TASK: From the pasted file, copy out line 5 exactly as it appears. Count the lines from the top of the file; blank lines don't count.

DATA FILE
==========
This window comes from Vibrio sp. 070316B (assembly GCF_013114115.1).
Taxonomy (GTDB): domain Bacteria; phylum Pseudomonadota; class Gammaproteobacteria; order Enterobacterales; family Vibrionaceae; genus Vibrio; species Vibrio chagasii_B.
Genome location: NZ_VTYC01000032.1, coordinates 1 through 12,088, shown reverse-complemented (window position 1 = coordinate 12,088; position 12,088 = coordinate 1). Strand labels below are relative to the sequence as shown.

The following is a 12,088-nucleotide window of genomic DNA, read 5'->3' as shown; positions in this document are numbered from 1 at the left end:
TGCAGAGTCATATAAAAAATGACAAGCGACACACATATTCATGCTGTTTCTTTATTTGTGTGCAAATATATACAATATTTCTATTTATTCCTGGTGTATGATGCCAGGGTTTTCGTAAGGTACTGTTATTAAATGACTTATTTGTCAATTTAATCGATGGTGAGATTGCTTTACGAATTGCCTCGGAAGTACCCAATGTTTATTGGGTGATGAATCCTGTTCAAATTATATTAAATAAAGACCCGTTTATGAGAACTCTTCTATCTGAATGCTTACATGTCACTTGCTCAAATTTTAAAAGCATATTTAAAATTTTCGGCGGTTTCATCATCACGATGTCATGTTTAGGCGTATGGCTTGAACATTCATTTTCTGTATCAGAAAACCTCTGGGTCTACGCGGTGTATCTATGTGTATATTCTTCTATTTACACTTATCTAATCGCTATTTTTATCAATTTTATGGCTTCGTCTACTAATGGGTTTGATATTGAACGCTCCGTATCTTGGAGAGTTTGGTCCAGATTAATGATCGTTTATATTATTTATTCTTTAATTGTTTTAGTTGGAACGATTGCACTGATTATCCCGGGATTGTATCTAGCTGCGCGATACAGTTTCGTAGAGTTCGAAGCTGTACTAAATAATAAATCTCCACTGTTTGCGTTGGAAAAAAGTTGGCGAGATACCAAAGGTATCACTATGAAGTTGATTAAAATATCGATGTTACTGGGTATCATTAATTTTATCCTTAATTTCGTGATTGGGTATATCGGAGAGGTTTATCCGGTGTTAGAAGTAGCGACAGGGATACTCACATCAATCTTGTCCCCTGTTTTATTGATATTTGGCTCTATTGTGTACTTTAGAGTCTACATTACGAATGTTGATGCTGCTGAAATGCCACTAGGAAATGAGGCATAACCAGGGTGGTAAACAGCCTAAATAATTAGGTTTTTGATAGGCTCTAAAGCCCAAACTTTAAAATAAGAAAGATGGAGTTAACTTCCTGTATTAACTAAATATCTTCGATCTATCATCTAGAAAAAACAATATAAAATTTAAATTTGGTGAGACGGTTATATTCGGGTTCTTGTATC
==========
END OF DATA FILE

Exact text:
TGCAGAGTCATATAAAAAATGACAAGCGACACACATATTCATGCTGTTTCTTTATTTGTGTGCAAATATATACAATATTTCTATTTATTCCTGGTGTATGATGCCAGGGTTTTCGTAAGGTACTGTTATTAAATGACTTATTTGTCAATTTAATCGATGGTGAGATTGCTTTACGAATTGCCTCGGAAGTACCCAATGTTTATTGGGTGATGAATCCTGTTCAAATTATATTAAATAAAGACCCGTTTATGAGAACTCTTCTATCTGAATGCTTACATGTCACTTGCTCAAATTTTAAAAGCATATTTAAAATTTTCGGCGGTTTCATCATCACGATGTCATGTTTAGGCGTATGGCTTGAACATTCATTTTCTGTATCAGAAAACCTCTGGGTCTACGCGGTGTATCTATGTGTATATTCTTCTATTTACACTTATCTAATCGCTATTTTTATCAATTTTATGGCTTCGTCTACTAATGGGTTTGATATTGAACGCTCCGTATCTTGGAGAGTTTGGTCCAGATTAATGATCGTTTATATTATTTATTCTTTAATTGTTTTAGTTGGAACGATTGCACTGATTATCCCGGGATTGTATCTAGCTGCGCGATACAGTTTCGTAGAGTTCGAAGCTGTACTAAATAATAAATCTCCACTGTTTGCGTTGGAAAAAAGTTGGCGAGATACCAAAGGTATCACTATGAAGTTGATTAAAATATCGATGTTACTGGGTATCATTAATTTTATCCTTAATTTCGTGATTGGGTATATCGGAGAGGTTTATCCGGTGTTAGAAGTAGCGACAGGGATACTCACATCAATCTTGTCCCCTGTTTTATTGATATTTGGCTCTATTGTGTACTTTAGAGTCTACATTACGAATGTTGATGCTGCTGAAATGCCACTAGGAAATGAGGCATAACCAGGGTGGTAAACAGCCTAAATAATTAGGTTTTTGATAGGCTCTAAAGCCCAAACTTTAAAATAAGAAAGATGGAGTTAACTTCCTGTATTAACTAAATATCTTCGATCTATCATCTAGAAAAAACAATATAAAATTTAAATTTGGTGAGACGGTTATATTCGGGTTCTTGTATC